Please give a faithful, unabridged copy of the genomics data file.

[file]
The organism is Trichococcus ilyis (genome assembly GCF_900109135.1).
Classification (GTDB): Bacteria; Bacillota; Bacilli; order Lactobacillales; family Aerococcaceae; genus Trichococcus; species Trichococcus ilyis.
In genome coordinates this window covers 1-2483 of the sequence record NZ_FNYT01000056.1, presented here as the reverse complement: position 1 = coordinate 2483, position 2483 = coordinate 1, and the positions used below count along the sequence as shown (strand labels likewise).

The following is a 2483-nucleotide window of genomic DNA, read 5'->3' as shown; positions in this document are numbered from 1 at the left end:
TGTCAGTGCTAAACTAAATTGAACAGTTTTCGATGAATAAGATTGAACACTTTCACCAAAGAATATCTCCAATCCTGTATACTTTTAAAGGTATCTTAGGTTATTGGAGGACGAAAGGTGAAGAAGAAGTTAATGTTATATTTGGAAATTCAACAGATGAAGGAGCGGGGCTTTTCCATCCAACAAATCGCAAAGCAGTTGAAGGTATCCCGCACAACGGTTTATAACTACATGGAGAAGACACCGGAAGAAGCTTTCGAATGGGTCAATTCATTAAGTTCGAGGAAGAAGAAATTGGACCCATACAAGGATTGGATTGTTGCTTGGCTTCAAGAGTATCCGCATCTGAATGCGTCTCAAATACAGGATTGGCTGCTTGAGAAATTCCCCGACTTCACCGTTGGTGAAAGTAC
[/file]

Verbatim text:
The organism is Trichococcus ilyis (genome assembly GCF_900109135.1).
Classification (GTDB): Bacteria; Bacillota; Bacilli; order Lactobacillales; family Aerococcaceae; genus Trichococcus; species Trichococcus ilyis.
In genome coordinates this window covers 1-2483 of the sequence record NZ_FNYT01000056.1, presented here as the reverse complement: position 1 = coordinate 2483, position 2483 = coordinate 1, and the positions used below count along the sequence as shown (strand labels likewise).

The following is a 2483-nucleotide window of genomic DNA, read 5'->3' as shown; positions in this document are numbered from 1 at the left end:
TGTCAGTGCTAAACTAAATTGAACAGTTTTCGATGAATAAGATTGAACACTTTCACCAAAGAATATCTCCAATCCTGTATACTTTTAAAGGTATCTTAGGTTATTGGAGGACGAAAGGTGAAGAAGAAGTTAATGTTATATTTGGAAATTCAACAGATGAAGGAGCGGGGCTTTTCCATCCAACAAATCGCAAAGCAGTTGAAGGTATCCCGCACAACGGTTTATAACTACATGGAGAAGACACCGGAAGAAGCTTTCGAATGGGTCAATTCATTAAGTTCGAGGAAGAAGAAATTGGACCCATACAAGGATTGGATTGTTGCTTGGCTTCAAGAGTATCCGCATCTGAATGCGTCTCAAATACAGGATTGGCTGCTTGAGAAATTCCCCGACTTCACCGTTGGTGAAAGTAC